http://www.celtachor.com/

RingMaster 29/01/2013

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Gorath: The Chronicles of Khiliasmos

Gorath

All good things have to come to an end, the course of even the greatest glories finding finality and so it is with Belgian post black metallers Gorath as they depart leaving in place their sixth and final album The Chronicles of Khiliasmos. The band over the years has made a major impressive and acclaimed mark on the genre with their progressive blackened experimental explorations and the new release is no different. It arguably is not the final massive adventure one might have expected for a farewell, an explosive and dramatic statement, but as a fully enveloping funereal outpouring the album impacts firmly on thought and imagination to be ultimately rewarding.

Formed as a one man project back in the nineties by Filip Dupont, the band found a real presence with their released demos in 2003 which led to the release of debut album Elite in 2005 with Black Owl Records. The following year saw The Fourth Era appear through Descent Productions, the cosmological themed release finding strong acclaim for its Mayan based concept. It was at that point that the band became a quartet and ventured out live to over the subsequent years, share stages with the likes of Foscor, Watain, Graven, Darkspace,  Mayhem, Dark Funeral, Shining, Dark Fortress, Nazxul, Gallhammer, Primordial to name a few. Misotheism came next in 2008 to again impressive responses which grew stronger still when MXCII was released two years later. The Chronicles Of Khiliasmos follows last year’s Apokálypsis – Unveiling The Age That is not to Come and finds Dupont alongside guitarist Bart Put, bassist Raf Meukens, and drummer Bart Vanderheyden, bringing band and overall concept to a conclusion timed with the prophesised end…

The ConSouling Sounds released album is made up of three chapters, a trio of doom soaked tracks which complete a legacy which wykrojnik  (3)will impact black metal for time to come. Khiliasmos I begins with a dawning stir of guitar and seemingly random sonic pulses, the track taking its time to extend to its full height. It is a teasing presence at first toying with expectations that are waiting for the track to unleash something, Soon the scowling growls of Dupont enter to rile up the air though still the track resists offering mere fluctuations of energy within its prowling doom lit engagement, the song remaining relatively subdued and content to provoke and evoke reactions through intelligently inciting craft and imagination. It is the little incursions which invite the imagination to play within the track, the distant vocal sirenesque harmonies and insidious tones of Dupont within the exhausting repetition of riffs and intensity, distracting whilst igniting further responses to fine effect. The track possibly out stays its welcome before its ten minutes finishes with the senses, though the last couple do evolve into an acidic melodic stance which fires up the intrigue.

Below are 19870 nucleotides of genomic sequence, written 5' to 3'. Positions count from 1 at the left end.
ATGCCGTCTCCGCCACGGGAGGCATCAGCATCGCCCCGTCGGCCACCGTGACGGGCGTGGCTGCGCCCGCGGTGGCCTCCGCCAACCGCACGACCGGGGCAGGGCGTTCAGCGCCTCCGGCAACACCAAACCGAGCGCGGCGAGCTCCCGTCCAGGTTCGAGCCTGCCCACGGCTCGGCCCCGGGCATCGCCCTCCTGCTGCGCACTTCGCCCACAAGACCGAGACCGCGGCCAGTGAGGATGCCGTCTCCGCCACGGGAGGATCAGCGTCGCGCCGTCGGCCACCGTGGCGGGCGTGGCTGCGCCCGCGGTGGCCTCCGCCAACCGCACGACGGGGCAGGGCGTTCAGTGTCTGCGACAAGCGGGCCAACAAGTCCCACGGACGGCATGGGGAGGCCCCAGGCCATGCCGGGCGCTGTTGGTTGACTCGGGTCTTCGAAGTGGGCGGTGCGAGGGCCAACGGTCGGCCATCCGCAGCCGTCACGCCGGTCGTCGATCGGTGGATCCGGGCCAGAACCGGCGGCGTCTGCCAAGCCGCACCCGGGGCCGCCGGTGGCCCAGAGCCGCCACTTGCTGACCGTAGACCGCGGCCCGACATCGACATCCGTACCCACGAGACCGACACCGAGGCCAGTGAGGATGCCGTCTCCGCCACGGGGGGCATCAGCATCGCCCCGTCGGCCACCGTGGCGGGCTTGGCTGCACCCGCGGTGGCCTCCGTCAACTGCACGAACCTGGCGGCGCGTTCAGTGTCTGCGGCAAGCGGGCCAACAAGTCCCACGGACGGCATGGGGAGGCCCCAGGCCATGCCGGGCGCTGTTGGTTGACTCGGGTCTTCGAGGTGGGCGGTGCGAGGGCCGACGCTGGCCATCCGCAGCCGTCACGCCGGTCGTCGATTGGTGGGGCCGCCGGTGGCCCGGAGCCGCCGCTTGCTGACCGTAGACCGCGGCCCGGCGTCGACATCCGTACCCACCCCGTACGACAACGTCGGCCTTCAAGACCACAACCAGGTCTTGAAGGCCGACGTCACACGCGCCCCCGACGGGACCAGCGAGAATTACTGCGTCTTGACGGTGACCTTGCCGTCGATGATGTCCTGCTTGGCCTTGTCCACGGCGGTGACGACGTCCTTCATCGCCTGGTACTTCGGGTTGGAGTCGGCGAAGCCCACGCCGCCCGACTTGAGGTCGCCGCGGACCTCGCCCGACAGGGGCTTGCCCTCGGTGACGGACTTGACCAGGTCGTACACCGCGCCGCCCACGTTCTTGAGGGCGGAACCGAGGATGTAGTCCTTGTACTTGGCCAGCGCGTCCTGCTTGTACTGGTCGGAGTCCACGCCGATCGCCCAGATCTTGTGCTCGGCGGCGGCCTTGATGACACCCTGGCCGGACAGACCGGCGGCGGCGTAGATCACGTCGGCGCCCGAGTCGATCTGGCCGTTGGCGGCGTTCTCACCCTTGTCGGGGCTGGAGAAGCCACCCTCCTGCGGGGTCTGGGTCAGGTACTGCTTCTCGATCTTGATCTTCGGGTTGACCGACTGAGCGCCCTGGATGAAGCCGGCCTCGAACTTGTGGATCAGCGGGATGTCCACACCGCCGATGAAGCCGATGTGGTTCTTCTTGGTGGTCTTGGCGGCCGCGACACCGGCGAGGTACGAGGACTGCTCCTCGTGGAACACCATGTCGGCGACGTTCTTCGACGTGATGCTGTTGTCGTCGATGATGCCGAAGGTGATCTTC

Khiliasmos II is a hungrier and more aggressive encounter, vocals and sounds bringing a surer thicker intensity and malice to their gait. The emerging groove brings an infectious lure to the song which within its first moments already has a stronger grip than its predecessor. The barbs of the track in hooks, grooves, and vocal additions, ensures a welcome compliance to its demands with the drums of Vanderheyden and guitar invention of Dupont and Put a magnetic pleasure. The track is easily the best on the album making a thrilling bridge between the opening and closing blankets of doom driven atmosphere. It at times makes for an uncomfortable listen as one immerses within with relish, but at the same time contrasts the vast and in comparison underwhelming pieces surrounding it perfectly.

Closing the album, Khiliasmos III is a massive soundscape of sonic clouds and vocal storms again brought with a labouring but compelling presence. At twenty minutes long, the track like the first maybe pushes its limits but does make every second of its encounter an impacting yet magnetic weight on the ear. There are small offerings of melodic respite for some alleviation from the incessant and oppressive blackened heart of the release but like the opener has its own emotive and imaginative aspects which makes it never less than provocative and like the album as a whole ultimately rewarding.

The Chronicles of Khiliasmos is a strong and satisfying release though it falls short of certainly the previous two albums from the band. It is still a worthy farewell from a band which has pushed black metal to strong levels over the years and will ensure whatever the members do next there will be an eager audience waiting.

https://www.facebook.com/gorathblackmetal

RingMaster 30/11/2012